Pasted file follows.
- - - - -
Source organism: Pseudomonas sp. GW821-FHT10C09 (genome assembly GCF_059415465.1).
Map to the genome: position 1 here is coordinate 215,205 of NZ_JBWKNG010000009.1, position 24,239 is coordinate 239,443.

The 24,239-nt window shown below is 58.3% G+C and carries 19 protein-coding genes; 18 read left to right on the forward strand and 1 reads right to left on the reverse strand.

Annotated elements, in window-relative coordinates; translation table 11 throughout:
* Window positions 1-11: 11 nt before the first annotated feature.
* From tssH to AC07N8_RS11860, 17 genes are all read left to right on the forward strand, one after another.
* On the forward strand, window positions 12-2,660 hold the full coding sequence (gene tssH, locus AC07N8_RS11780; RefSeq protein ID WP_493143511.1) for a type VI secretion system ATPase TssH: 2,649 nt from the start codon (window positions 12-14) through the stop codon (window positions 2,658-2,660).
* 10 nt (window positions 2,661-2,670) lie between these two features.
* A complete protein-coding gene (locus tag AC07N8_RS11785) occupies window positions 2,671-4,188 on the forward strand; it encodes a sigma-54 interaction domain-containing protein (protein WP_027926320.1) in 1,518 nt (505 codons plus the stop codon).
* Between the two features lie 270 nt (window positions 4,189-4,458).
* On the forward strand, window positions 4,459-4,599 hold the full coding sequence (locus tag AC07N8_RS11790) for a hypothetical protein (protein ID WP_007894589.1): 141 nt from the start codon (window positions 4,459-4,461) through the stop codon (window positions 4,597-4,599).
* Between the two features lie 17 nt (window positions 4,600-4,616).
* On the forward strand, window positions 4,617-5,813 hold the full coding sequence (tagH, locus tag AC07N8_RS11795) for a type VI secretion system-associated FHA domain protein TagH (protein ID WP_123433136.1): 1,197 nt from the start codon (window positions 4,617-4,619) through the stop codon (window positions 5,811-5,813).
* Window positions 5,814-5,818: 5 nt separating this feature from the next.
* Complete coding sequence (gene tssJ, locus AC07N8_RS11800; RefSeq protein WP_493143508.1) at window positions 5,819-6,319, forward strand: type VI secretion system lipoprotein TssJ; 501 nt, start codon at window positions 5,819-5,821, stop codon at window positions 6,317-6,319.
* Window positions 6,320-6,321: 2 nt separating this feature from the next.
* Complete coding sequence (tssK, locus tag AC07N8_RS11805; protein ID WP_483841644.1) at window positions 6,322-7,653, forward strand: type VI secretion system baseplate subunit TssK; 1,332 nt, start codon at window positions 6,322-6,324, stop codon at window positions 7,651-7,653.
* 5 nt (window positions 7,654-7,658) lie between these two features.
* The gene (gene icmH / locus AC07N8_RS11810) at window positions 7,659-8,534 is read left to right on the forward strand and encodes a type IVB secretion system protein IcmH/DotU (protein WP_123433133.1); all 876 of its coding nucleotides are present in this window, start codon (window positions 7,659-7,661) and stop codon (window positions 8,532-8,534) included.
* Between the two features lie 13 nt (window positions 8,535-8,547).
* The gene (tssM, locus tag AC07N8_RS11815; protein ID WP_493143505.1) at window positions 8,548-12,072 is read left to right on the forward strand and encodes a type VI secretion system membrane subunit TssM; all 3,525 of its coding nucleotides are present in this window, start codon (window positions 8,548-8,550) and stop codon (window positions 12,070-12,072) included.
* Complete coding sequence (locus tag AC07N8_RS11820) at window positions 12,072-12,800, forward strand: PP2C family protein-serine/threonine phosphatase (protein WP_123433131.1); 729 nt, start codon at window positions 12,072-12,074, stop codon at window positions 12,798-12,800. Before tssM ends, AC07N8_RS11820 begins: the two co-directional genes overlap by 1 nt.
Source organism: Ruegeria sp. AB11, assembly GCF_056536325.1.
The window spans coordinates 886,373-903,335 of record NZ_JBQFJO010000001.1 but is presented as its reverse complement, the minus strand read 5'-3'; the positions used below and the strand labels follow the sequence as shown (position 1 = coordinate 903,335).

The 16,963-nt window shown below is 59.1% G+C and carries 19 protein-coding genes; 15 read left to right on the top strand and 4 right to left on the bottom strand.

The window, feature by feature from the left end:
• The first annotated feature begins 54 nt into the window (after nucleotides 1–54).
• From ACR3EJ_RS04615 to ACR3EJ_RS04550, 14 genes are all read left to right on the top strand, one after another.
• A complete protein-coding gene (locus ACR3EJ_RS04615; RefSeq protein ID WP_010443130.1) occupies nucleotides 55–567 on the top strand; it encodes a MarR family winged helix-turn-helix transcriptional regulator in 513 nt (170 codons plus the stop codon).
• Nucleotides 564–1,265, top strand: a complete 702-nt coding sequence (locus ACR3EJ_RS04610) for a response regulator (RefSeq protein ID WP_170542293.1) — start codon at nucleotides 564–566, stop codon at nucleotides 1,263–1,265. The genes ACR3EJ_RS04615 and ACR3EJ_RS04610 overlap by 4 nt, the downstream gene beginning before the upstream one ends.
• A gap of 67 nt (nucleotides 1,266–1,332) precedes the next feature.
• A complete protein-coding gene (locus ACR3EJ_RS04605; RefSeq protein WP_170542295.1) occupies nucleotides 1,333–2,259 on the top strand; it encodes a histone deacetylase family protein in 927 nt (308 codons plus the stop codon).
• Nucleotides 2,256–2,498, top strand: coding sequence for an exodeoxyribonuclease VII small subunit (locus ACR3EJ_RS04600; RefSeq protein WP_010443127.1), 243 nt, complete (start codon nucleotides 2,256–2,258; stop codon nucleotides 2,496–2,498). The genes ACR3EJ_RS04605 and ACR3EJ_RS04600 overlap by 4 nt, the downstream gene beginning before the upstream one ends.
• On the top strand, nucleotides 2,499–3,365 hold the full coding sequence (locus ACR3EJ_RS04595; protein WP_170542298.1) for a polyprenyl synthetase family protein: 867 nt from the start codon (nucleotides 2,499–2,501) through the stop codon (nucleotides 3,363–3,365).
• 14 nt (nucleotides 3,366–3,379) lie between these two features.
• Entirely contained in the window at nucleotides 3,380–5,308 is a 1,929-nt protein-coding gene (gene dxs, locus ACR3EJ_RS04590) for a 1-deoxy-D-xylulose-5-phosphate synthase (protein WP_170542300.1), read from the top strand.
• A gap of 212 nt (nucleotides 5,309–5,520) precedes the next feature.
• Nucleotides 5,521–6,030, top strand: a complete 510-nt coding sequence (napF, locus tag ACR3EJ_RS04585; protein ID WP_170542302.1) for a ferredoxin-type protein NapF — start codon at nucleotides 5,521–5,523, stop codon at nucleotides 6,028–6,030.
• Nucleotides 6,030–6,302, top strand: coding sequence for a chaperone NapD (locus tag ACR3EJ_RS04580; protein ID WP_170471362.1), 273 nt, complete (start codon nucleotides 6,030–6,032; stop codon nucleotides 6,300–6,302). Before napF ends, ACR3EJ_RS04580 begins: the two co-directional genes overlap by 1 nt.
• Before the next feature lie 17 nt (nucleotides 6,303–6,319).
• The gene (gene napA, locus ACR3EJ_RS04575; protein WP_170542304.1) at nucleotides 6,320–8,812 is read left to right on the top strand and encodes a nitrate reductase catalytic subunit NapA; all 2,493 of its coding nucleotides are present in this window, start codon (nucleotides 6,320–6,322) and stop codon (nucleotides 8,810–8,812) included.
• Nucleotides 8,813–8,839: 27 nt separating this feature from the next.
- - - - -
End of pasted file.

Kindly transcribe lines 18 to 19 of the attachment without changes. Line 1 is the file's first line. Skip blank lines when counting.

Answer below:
* 5 nt (window positions 7,654-7,658) lie between these two features.
* The gene (gene icmH / locus AC07N8_RS11810) at window positions 7,659-8,534 is read left to right on the forward strand and encodes a type IVB secretion system protein IcmH/DotU (protein WP_123433133.1); all 876 of its coding nucleotides are present in this window, start codon (window positions 7,659-7,661) and stop codon (window positions 8,532-8,534) included.